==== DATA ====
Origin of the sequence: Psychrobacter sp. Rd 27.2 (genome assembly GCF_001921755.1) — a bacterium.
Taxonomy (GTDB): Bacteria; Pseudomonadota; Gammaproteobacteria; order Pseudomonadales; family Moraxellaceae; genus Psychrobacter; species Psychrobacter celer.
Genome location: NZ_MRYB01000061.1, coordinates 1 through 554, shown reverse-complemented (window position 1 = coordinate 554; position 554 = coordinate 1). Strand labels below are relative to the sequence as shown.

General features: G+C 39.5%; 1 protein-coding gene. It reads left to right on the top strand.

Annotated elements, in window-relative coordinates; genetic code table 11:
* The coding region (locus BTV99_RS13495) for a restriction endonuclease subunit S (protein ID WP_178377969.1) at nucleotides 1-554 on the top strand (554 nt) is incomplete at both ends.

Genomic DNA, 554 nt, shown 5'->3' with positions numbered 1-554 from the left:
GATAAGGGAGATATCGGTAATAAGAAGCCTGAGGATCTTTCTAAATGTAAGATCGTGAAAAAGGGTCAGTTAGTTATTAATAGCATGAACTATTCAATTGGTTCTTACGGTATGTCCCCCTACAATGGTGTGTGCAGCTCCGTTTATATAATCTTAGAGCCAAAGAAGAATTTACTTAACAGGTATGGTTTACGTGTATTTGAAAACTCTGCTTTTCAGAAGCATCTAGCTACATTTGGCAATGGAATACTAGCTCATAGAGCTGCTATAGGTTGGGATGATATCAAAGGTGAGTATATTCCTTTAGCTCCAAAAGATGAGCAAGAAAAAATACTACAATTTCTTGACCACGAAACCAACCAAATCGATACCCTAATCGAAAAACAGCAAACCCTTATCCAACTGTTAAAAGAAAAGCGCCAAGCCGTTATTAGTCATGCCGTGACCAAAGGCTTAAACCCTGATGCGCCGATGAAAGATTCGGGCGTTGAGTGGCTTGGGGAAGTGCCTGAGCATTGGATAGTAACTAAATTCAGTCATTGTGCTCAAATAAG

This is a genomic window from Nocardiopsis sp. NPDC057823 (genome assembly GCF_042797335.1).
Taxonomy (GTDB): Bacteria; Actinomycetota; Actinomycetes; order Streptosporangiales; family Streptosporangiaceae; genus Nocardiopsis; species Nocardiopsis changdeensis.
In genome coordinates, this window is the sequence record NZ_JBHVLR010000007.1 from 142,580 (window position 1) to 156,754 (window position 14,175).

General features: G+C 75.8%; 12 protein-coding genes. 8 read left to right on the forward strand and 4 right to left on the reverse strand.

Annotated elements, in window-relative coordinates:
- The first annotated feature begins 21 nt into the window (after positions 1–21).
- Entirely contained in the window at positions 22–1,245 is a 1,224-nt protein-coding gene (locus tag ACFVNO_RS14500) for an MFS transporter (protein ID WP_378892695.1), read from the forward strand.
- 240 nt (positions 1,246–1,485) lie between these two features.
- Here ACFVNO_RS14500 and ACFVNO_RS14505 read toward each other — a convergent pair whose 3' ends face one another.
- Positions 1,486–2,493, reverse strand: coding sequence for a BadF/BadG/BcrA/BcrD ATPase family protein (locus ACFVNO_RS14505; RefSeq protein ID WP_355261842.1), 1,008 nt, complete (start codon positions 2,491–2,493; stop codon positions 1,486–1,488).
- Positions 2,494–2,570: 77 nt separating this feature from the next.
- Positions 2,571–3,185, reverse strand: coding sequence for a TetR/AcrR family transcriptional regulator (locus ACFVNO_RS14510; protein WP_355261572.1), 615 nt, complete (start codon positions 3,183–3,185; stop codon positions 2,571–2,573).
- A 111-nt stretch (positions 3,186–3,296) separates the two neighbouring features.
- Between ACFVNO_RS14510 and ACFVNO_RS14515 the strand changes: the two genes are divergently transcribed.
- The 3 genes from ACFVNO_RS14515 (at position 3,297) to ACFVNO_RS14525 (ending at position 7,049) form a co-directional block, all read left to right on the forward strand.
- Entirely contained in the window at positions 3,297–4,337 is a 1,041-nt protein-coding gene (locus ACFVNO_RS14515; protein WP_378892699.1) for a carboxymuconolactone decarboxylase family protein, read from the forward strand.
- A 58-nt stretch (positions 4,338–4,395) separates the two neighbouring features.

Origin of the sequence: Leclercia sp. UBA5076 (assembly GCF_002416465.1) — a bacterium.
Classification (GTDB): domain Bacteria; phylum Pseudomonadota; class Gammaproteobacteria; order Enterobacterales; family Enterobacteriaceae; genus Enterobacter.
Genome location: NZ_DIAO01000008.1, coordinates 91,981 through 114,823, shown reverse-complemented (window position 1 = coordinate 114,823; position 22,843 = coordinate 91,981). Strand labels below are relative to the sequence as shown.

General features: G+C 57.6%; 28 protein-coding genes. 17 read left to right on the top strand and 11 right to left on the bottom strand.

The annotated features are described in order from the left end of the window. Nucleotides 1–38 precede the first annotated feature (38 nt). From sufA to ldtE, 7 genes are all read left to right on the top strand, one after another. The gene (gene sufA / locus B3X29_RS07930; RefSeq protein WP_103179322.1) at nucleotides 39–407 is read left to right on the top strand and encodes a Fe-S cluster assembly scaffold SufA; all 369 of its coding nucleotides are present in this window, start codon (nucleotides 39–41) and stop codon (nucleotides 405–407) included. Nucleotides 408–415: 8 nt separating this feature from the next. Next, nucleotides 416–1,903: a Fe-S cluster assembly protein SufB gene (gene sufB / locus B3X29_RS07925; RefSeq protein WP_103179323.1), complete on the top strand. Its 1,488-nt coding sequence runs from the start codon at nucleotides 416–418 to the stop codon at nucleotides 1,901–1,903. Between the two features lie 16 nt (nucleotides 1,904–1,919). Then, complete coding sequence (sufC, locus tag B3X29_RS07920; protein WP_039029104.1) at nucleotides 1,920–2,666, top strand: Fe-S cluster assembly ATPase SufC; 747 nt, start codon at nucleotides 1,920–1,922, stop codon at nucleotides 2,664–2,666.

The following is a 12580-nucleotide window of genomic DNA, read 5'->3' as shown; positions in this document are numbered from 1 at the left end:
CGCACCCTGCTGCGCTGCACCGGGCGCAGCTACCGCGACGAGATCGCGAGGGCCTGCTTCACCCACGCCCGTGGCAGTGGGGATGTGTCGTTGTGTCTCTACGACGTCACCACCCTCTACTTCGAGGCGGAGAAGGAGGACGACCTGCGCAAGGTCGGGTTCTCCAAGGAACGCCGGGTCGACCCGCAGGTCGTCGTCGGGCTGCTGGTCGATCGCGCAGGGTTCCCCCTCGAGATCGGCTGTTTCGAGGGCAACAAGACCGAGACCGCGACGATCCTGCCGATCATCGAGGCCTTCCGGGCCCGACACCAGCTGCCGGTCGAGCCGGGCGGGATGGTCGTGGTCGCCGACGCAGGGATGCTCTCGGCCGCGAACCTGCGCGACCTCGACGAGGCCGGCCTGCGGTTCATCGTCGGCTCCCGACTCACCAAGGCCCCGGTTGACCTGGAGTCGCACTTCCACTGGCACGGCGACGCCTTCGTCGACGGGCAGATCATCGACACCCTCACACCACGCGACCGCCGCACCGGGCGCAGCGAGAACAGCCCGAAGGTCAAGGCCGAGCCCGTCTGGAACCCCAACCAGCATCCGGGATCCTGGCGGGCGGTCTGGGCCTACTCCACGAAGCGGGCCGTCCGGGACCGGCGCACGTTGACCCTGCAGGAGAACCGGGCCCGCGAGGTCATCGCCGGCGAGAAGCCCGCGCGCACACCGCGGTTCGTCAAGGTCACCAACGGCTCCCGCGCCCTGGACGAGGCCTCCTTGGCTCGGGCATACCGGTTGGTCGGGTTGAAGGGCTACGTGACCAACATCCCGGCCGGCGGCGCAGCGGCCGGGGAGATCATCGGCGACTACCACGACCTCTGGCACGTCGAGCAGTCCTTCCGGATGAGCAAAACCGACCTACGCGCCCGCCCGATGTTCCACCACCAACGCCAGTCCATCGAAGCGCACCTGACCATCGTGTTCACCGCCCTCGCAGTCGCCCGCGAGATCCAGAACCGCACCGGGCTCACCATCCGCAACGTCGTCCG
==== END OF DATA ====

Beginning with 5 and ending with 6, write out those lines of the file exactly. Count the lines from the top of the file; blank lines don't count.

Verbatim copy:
Annotated elements, in window-relative coordinates; genetic code table 11:
* The coding region (locus BTV99_RS13495) for a restriction endonuclease subunit S (protein ID WP_178377969.1) at nucleotides 1-554 on the top strand (554 nt) is incomplete at both ends.